SAN FRANCISCO (AP) – Drivers approaching the majestic Golden Gate Bridge experienced something new on Wednesday_ no human toll collectors.
The workers were removed in favor of cheaper and faster electronic transponders, and a camera system that photographs every license plate that comes through, mailing an invoice to each motorist who doesn’t prepay.
Those who fail to pay will receive warnings and could eventually have a hold placed on their vehicle registration at the California Department of Motor Vehicles.
In addition to saving money, the move is expected to improve traffic flow on the iconic span that opened in 1937. The California Highway Patrol said traffic was flowing smoothly, with no delays early Wednesday.
On Tuesday, when their final shifts working on the bridge ended, the toll takers said their goodbyes. They forced their mouths into smiles, hugged each other tightly and cried as they left their booths for the last time.
Some were angry and said their contribution _ helping people with directions, giving a warm greeting to a regular commuter _ will be missed.
“Our DNA is embedded in this bridge … we are part of it,” said Jacquie Dean, a career toll collector who worked on the burnt-orange span for 18 years before her last shift Tuesday. “Some customers still want to pay cash. They don’t want to be tracked and photographed.”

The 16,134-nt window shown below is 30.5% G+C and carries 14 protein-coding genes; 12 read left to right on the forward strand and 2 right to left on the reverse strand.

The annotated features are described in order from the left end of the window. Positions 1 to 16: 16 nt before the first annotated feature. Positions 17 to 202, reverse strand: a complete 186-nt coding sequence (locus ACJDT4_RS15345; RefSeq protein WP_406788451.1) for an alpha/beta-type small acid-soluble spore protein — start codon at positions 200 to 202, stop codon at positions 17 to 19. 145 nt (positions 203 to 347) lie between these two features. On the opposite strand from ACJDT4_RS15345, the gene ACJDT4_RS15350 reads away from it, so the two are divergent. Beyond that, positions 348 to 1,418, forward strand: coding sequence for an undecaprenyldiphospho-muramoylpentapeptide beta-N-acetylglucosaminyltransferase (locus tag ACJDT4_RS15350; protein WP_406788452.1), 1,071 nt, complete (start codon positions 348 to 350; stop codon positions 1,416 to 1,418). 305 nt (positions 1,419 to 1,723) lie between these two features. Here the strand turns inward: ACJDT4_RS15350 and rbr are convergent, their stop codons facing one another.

Many drivers have switched to the FasTrak devices that attach to a car’s windshield.
The switchover is expected to save about $16 million in salaries and benefits over eight years.
Nine toll takers will lose their jobs. Another 17 have either been placed in other district positions or have retired, Mary Currie, spokeswoman for the Golden Gate Bridge Highway and Transportation District.
“It was a difficult decision and involved the loss of some very dedicated staff,” Currie said.
Employees who loved working on the bridge said the job was something they had planned on keeping until retirement.
“I never thought that I would ever end my career at the bridge,” Dawnette Reed, 43, who started working in the bridge gift shop at 16 and, after a stint in the U.S. Army, became a toll collector at age 26.
“The bridge won’t be the same without us.”
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